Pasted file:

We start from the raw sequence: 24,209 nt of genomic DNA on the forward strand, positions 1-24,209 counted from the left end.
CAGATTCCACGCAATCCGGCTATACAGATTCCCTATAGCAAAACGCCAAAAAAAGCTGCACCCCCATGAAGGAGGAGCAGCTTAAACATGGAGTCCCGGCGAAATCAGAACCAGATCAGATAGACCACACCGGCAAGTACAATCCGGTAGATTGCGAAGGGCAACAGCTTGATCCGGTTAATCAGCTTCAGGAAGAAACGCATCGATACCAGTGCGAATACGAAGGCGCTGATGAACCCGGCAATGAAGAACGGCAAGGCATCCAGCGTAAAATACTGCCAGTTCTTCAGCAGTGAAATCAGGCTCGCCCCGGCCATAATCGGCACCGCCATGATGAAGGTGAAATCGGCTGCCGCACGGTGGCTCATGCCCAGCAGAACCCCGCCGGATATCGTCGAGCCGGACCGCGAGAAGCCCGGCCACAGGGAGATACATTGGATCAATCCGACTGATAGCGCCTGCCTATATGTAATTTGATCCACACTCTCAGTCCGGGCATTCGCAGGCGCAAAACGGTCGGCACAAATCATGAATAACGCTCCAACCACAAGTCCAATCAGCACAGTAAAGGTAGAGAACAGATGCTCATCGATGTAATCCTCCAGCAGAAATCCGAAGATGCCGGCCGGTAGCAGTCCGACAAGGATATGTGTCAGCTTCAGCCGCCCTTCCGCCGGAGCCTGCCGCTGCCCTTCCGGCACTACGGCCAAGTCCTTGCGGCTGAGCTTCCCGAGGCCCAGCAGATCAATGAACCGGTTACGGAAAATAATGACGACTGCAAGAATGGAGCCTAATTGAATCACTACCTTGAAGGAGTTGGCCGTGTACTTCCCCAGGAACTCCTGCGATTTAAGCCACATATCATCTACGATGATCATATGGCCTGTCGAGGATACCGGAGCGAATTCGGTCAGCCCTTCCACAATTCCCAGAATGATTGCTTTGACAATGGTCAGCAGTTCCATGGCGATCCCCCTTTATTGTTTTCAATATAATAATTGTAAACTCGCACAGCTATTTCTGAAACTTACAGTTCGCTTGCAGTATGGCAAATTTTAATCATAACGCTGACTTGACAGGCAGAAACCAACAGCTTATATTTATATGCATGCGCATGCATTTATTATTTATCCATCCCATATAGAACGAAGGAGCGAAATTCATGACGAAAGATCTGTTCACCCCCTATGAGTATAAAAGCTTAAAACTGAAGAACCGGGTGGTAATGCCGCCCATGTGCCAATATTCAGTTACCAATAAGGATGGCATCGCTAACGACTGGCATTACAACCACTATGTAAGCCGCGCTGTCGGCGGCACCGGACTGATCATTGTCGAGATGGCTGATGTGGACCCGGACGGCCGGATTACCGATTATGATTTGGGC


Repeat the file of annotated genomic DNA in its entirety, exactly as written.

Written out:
We start from the raw sequence: 24,209 nt of genomic DNA on the forward strand, positions 1-24,209 counted from the left end.
CAGATTCCACGCAATCCGGCTATACAGATTCCCTATAGCAAAACGCCAAAAAAAGCTGCACCCCCATGAAGGAGGAGCAGCTTAAACATGGAGTCCCGGCGAAATCAGAACCAGATCAGATAGACCACACCGGCAAGTACAATCCGGTAGATTGCGAAGGGCAACAGCTTGATCCGGTTAATCAGCTTCAGGAAGAAACGCATCGATACCAGTGCGAATACGAAGGCGCTGATGAACCCGGCAATGAAGAACGGCAAGGCATCCAGCGTAAAATACTGCCAGTTCTTCAGCAGTGAAATCAGGCTCGCCCCGGCCATAATCGGCACCGCCATGATGAAGGTGAAATCGGCTGCCGCACGGTGGCTCATGCCCAGCAGAACCCCGCCGGATATCGTCGAGCCGGACCGCGAGAAGCCCGGCCACAGGGAGATACATTGGATCAATCCGACTGATAGCGCCTGCCTATATGTAATTTGATCCACACTCTCAGTCCGGGCATTCGCAGGCGCAAAACGGTCGGCACAAATCATGAATAACGCTCCAACCACAAGTCCAATCAGCACAGTAAAGGTAGAGAACAGATGCTCATCGATGTAATCCTCCAGCAGAAATCCGAAGATGCCGGCCGGTAGCAGTCCGACAAGGATATGTGTCAGCTTCAGCCGCCCTTCCGCCGGAGCCTGCCGCTGCCCTTCCGGCACTACGGCCAAGTCCTTGCGGCTGAGCTTCCCGAGGCCCAGCAGATCAATGAACCGGTTACGGAAAATAATGACGACTGCAAGAATGGAGCCTAATTGAATCACTACCTTGAAGGAGTTGGCCGTGTACTTCCCCAGGAACTCCTGCGATTTAAGCCACATATCATCTACGATGATCATATGGCCTGTCGAGGATACCGGAGCGAATTCGGTCAGCCCTTCCACAATTCCCAGAATGATTGCTTTGACAATGGTCAGCAGTTCCATGGCGATCCCCCTTTATTGTTTTCAATATAATAATTGTAAACTCGCACAGCTATTTCTGAAACTTACAGTTCGCTTGCAGTATGGCAAATTTTAATCATAACGCTGACTTGACAGGCAGAAACCAACAGCTTATATTTATATGCATGCGCATGCATTTATTATTTATCCATCCCATATAGAACGAAGGAGCGAAATTCATGACGAAAGATCTGTTCACCCCCTATGAGTATAAAAGCTTAAAACTGAAGAACCGGGTGGTAATGCCGCCCATGTGCCAATATTCAGTTACCAATAAGGATGGCATCGCTAACGACTGGCATTACAACCACTATGTAAGCCGCGCTGTCGGCGGCACCGGACTGATCATTGTCGAGATGGCTGATGTGGACCCGGACGGCCGGATTACCGATTATGATTTGGGC